Table 3 summarises the results of the Chi-square independence test for the SDQ scores categorised as ‘normal’, ‘borderline’, and ‘abnormal’. The difference between the epileptic patients (the group of all epileptic patients, as well as each epilepsy subgroup separately) and the comparison group was significant for the total difficulties score and for the 3 difficulties subscale scores (hyperactivity / inattention, conduct problems, and emotional symptoms). When comparing the group of all epileptic patients as well as the SE, SE+, and S/UE subgroups with the comparison group, the difference reached significance for the peer relationship problems subscale. For the prosocial behaviour subscale, only the difference between the SE+ group and the comparison group was significant.

The comparison of different epilepsy subgroups using the Chi-square independence test revealed several statistically significant differences. Patients with idiopathic epilepsy (ILE + IGE) and SE patients differed significantly in the hyperactivity / inattention (χ2 = 7.080, df = 2, p < 0.05) and the emotional symptoms subscales (χ2 = 8.851, df = 2, p < 0.05). The difference between the ILE and SE groups also reached significance for the hyperactivity / inattention (χ2 = 6.725, df = 2, p < 0.05) and the emotional symptoms subscales (χ2 = 6.572, df = 2, p < 0.05). However, the difference between the IGE and SE groups reached significance only for the emotional symptoms subscale (χ2 = 8.424, df = 2, p < 0.05). The difference between ILE and IGE patients was non-significant both for the total difficulties scale score and for the 5 subscale scores.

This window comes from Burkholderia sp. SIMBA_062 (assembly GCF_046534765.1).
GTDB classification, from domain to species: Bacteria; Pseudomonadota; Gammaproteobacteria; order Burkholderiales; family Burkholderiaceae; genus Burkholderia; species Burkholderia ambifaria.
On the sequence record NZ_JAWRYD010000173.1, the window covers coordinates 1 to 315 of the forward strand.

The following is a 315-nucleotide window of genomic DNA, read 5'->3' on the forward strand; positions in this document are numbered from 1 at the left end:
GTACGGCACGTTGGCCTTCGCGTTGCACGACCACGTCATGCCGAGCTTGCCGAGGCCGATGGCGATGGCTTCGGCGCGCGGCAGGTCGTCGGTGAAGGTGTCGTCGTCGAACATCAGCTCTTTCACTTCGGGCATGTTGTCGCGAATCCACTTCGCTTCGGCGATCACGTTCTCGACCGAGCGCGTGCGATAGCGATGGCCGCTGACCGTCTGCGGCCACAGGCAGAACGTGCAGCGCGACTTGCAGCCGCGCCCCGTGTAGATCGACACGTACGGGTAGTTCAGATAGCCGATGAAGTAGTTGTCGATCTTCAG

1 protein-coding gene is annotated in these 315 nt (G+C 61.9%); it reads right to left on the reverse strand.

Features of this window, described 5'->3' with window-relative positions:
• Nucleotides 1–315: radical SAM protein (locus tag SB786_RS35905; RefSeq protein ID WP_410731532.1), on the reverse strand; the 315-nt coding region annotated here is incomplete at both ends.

Gender and Age Differences

In the comparison group, the difference between boys (n = 296) and girls (n = 219) was significant (p < 0.05) for the hyperactivity / inattention subscale (boys vs. girls: 4.0 ± 2.4 vs. 3.1 ± 2.2) and the emotional symptoms subscale (2.3 ± 2.1 vs. 2.7 ± 2.2).